If you do well at the Oral Assessment and are thought to be the type of person the Foreign Service needs, you’re almost home. In fact, you’re close enough to having the job that you would be justified in throwing yourself a party. But there are still some small hurdles that must be passed. The most important is the background check. You’ll need Top Secret security clearance for a job with the Foreign Service. There are plenty of reasons why you might not pass the background check and some of them might surprise you. Are you behind in your taxes? Have you ever declared bankruptcy? Do you have a criminal record? Do you have problems with drugs or alcohol? Do you have a dishonorable discharge from the armed services? All of these will hurt your chances of getting a security clearance.

You will also need to pass a medical evaluation to see if you are fit to work at some of the more physically arduous overseas posts. You must be able to work anywhere in the world, though the Foreign Service will grant waivers for certain disabilities.

All of this information will be evaluated by a Final Review Committee and if everything checks out — congratulations! You’re now in the Foreign Service!

The Contents of the FSOT Exam

If you’re preparing to take the Foreign Service Officers Test (FSOT), you’d probably like to know what questions are going to be on it. So would a lot of people. Unfortunately, the actual questions are known only to a few people in the State Department and at ACT, the company that administers the test. They can’t tell you in advance what those questions are going to be because that would be cheating.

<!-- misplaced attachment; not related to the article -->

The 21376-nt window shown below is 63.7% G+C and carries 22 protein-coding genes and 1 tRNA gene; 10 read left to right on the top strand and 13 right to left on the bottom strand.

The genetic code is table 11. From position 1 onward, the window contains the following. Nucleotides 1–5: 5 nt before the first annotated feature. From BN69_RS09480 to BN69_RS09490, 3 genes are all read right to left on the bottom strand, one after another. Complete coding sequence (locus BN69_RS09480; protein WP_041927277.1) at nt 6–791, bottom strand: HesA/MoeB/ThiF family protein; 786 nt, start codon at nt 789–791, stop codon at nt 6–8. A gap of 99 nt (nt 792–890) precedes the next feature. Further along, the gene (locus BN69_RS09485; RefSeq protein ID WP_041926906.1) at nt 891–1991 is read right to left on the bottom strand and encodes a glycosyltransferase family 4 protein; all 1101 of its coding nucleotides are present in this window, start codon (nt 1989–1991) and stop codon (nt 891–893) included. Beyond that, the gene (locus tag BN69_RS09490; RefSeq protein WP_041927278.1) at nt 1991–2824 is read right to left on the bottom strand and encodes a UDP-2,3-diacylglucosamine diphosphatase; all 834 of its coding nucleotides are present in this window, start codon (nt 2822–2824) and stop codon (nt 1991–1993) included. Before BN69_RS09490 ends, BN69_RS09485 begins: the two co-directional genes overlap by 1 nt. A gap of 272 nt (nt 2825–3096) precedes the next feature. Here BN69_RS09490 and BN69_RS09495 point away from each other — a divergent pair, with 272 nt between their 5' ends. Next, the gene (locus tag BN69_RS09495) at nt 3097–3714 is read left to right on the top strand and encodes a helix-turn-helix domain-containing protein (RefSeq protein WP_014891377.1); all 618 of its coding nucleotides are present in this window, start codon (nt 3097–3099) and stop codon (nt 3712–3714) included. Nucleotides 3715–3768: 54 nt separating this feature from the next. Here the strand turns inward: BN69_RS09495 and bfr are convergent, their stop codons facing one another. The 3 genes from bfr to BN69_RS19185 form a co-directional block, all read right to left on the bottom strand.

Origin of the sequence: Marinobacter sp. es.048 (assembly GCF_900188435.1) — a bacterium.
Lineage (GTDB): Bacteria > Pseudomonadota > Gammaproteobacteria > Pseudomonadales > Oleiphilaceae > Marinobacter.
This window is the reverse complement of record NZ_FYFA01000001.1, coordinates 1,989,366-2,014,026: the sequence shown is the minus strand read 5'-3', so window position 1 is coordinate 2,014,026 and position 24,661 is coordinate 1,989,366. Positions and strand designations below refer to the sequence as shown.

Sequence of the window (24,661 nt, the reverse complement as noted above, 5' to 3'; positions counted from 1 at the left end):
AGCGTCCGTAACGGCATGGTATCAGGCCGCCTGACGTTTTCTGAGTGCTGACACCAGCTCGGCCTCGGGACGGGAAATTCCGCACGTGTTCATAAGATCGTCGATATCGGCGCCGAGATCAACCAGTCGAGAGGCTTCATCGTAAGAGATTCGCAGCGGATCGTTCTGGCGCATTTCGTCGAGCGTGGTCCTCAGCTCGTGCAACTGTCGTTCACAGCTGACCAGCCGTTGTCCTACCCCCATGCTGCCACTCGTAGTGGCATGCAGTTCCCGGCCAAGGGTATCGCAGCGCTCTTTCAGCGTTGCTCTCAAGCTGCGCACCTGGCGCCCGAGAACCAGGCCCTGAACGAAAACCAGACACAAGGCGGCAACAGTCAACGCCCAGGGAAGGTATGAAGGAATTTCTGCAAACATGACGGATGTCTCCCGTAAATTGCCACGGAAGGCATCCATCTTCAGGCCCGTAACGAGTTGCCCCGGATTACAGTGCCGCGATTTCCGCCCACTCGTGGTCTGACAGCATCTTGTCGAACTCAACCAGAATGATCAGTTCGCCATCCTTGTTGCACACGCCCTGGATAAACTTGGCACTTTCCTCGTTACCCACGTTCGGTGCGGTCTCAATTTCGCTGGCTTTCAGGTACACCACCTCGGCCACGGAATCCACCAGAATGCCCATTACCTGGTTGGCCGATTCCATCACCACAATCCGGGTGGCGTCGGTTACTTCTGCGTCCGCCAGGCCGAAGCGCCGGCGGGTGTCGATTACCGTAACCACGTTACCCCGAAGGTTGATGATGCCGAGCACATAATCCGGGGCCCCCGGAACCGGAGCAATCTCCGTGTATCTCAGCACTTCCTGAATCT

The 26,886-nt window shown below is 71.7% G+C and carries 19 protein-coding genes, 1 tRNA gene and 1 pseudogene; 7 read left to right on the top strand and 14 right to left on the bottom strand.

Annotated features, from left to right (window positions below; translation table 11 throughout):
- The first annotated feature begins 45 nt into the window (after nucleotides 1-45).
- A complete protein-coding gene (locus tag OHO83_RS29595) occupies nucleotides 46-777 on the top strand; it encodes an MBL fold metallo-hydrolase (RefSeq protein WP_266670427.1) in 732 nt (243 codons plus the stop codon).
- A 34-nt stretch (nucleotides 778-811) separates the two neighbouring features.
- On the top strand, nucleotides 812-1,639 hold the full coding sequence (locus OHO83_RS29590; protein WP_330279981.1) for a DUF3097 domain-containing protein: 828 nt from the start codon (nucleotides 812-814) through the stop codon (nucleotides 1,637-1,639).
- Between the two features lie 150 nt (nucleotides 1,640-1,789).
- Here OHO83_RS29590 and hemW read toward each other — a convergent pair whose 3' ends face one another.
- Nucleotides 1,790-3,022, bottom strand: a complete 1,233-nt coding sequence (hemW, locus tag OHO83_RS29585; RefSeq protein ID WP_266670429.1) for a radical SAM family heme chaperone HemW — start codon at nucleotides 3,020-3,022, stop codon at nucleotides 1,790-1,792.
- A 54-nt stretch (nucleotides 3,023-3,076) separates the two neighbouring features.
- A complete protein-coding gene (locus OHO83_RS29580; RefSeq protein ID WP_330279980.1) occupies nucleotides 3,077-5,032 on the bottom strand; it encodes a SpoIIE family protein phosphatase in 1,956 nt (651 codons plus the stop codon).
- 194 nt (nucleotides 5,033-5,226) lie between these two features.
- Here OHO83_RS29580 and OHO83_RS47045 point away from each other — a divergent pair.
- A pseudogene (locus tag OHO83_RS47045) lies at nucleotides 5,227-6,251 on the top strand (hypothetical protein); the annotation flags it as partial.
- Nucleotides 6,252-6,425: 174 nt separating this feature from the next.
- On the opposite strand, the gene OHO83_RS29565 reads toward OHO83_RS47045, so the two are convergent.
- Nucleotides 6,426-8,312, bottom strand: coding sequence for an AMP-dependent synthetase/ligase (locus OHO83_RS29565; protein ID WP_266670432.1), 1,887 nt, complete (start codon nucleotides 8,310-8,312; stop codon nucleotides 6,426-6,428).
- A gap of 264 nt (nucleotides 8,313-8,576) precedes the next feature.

However, the Foreign Service has been willing to share information about the subject areas that will be covered and the types of questions that will be asked. So on this page we’ll show you what subjects you should be looking into if you’re preparing for a career as a Foreign Service Officer.

The test is broken into four sections. They are:

  • Job Knowledge Test. This part of the test will evaluate the range of relevant knowledge that you can bring to the exam. We’ll talk some more about what that range will include in a moment, but for now we’ll just say that it’s a pretty eclectic and diverse mix of information.
  • English Expression and Usage Test. This part of the test determines how well you know your own language. Knowing foreign languages doesn’t hurt in the Foreign Service, but it’s English that they want you to know best, so this section will test your knowledge of English grammar, usage, spelling and punctuation. It will also evaluate your ability to compose written reports and edit the work of others.